The Nigerian Communications Commission (NCC) has been absolved of all complexities surrounding the introduction of a new price floor for data communications, which was later suspended by the NCC.
However, the introduction of the new price floor, had elicited massive outcry from telecoms subscribers, who expressed concern that the new price floor could lead to hike in data tariff.
But a Lagos-based telecoms expert, Akeem Akapo, has exonerated NCC of any blame for the introduction and suspension of the price floor for data tariff. According to Akapo, NCC meant well for the industry, and had the intention to protect smaller operators from what may later look like a monopoly of market, if the NCC allows the bigger operators to determine market price for data tariff.
The NCC had on November 1, 2016, written to Mobile Network Operators (MNOs) on the determination of an interim price floor for data services after a stakeholder’s consultative meeting of October 19, 2016.
The new price floor was supposed to commence on December 1, 2016 at a fixed price of N0.90k/MB.
Before the suspension of the new price floor of N0.90k/MB, the industry average for dominant operators including MTN Nigeria Communications Limited, EMTS Limited, trading as Etisalat and Airtel Nigeria Limited was N0.53k/MB.
Etisalat offered (N0.94k/MB), Airtel (N0.52k/MB), MTN (N0.45k/MB) and Globacom (N0.21k/MB).
But the smaller operators/new entrants like Smile Communications, Spectranet, and ntel, charged different rates. Smile Communications charged N0.84k/MB, Spectranet charged N0.58k/MB and ntel charged N0.72k/MB.
Akapo however argued that MNOs, especially the big operators, were selling data for less than the cost of providing the service, which he said implied that there is a shortfall somewhere that subscribers would one day be forced to pay for if nothing is done now.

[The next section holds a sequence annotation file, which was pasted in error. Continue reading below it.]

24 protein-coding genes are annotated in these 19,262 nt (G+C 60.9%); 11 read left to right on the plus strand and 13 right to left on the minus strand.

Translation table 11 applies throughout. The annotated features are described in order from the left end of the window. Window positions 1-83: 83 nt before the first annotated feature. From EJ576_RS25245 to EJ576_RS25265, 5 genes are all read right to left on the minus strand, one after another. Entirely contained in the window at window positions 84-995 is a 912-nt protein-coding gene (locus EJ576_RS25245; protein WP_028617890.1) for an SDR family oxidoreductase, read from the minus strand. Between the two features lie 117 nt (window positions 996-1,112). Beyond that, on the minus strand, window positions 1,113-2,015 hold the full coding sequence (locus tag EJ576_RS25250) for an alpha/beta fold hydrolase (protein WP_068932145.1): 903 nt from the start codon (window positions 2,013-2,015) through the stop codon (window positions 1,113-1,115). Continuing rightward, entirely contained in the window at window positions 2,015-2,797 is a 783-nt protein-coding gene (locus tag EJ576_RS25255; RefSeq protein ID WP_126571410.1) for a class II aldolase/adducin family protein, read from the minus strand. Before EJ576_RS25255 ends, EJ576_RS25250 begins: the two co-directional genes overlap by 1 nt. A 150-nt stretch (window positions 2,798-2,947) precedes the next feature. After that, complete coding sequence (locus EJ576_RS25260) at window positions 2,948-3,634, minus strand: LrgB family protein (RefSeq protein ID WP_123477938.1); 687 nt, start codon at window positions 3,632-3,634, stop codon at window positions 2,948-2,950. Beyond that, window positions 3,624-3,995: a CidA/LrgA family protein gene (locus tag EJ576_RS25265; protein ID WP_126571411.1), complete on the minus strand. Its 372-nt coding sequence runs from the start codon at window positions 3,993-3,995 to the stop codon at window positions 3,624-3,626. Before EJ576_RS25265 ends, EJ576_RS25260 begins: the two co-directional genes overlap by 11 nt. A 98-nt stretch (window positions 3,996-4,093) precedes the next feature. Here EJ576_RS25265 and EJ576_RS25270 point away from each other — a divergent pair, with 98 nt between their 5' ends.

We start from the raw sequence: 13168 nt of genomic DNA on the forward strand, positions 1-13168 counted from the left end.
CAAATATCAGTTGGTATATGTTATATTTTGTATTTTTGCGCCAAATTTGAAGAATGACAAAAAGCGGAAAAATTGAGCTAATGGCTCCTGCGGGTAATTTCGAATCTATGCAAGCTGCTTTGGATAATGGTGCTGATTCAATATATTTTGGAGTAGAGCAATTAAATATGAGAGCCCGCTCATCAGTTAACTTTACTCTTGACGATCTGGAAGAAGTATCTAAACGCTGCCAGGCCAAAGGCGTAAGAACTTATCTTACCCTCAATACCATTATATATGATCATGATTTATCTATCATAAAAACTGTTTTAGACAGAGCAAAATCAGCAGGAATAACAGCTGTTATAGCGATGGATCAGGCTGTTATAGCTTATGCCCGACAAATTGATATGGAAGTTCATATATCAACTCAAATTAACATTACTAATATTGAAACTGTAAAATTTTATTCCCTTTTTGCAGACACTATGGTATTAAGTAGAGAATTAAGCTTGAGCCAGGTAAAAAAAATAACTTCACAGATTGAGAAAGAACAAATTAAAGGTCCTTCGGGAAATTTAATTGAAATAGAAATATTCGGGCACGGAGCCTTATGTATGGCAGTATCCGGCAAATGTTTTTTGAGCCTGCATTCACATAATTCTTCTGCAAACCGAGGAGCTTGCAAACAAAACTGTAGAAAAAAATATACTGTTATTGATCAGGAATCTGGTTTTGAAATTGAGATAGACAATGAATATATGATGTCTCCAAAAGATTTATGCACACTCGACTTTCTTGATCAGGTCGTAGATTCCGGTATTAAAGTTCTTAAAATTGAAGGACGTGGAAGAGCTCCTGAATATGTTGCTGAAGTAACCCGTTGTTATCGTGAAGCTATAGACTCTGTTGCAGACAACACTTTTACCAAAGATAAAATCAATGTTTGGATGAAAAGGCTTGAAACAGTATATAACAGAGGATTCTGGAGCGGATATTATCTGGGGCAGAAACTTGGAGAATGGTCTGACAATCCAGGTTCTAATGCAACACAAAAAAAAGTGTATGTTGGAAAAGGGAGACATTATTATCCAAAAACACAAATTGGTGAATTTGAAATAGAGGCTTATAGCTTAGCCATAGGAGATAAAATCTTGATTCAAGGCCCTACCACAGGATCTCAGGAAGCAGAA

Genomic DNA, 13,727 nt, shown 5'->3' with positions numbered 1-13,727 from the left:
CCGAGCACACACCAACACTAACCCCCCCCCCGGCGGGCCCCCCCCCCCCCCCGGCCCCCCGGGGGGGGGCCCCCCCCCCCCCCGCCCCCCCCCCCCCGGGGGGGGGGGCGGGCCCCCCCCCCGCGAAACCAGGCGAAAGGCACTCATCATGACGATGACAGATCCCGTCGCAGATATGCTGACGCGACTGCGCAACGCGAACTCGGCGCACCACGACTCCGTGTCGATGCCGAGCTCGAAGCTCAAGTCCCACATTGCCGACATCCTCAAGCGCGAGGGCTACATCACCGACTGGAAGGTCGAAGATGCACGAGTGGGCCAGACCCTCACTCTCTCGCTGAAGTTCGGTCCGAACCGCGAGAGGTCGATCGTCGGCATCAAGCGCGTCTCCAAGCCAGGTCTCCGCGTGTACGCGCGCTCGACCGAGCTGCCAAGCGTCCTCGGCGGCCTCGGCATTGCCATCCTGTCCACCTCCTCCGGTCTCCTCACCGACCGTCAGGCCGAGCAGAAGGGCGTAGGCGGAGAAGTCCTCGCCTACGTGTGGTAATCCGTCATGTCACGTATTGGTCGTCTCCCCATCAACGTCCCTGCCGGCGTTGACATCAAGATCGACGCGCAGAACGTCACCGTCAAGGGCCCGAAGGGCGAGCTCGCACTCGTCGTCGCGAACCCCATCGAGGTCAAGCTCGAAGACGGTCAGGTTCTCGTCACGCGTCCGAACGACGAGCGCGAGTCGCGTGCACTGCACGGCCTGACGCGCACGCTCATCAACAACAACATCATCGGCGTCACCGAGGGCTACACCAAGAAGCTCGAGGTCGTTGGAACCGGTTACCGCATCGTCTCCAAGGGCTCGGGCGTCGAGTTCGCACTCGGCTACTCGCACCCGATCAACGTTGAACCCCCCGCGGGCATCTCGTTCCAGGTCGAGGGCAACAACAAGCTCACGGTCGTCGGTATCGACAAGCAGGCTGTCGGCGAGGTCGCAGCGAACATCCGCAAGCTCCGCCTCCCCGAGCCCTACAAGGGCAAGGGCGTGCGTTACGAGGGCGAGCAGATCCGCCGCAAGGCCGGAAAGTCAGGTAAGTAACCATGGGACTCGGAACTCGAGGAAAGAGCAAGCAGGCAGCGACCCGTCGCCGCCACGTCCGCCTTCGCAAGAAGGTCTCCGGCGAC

“It is about buying cheap data and not be able to use up one third of it before expiration and be subsequently forced to lose the unused data or forced to pay for a rollover. To the extent that NCC as regulator has worked to prevent this unpleasant scenario one can safely expect that the big players would be protected if Smile Communication’s disruptive technology becomes a threat to healthy competition,” Akapo said.
Commending NCC for introducing the new price floor for data communication, Akapo said “What we should be scared of is a movement of data tariff to the oligopolistic era where dominant operators can charge any amount, muscle out small players or simply continue to offer crappy data service. That is what will happen if we allow ourselves to be deluded into thinking we are enjoying cheap data at the expense of the competition being priced out of existence or the operators escaping the responsibility of improving their quality of service.
If the big operators are allowed to continue selling data below cost price the new entrants will have no option but to close shop; even two of the big four will likely fold up if the price war continues and that would leave Nigerians with an oligopoly of two or three providers that can then fix prices, Akapo said.
Blaming critics of NCC who are of the view that the introduction of the new price floor for data tariff meant increase in data tariff, Akapo said “Even with the benefit of some enlightened critics having clarified that what the NCC did was to re-introduce a data tariff price floor as opposed to “hiking” the price of data, critics are saying that the regulator increased data tariff when it is only the mobile network operators that can hike or slash the prices of their products within the band of industry benchmarks – an upper limit called price ceiling and a lower limit, price floor.”
Describing statements credited to NCC’s critics as misleading, Akapo said Etisalat already charges 94kobo/mb which is higher than the 90kobo/mb price floor hitherto introduced by NCC.
The Director, Public Affairs at NCC, Mr. Tony Ojobo, who announced the suspension of the new price floor for data, said the decision to have a new price floor in the first instance, was primarily to promote a level playing field for all operators in the industry, encourage small operators and new entrants.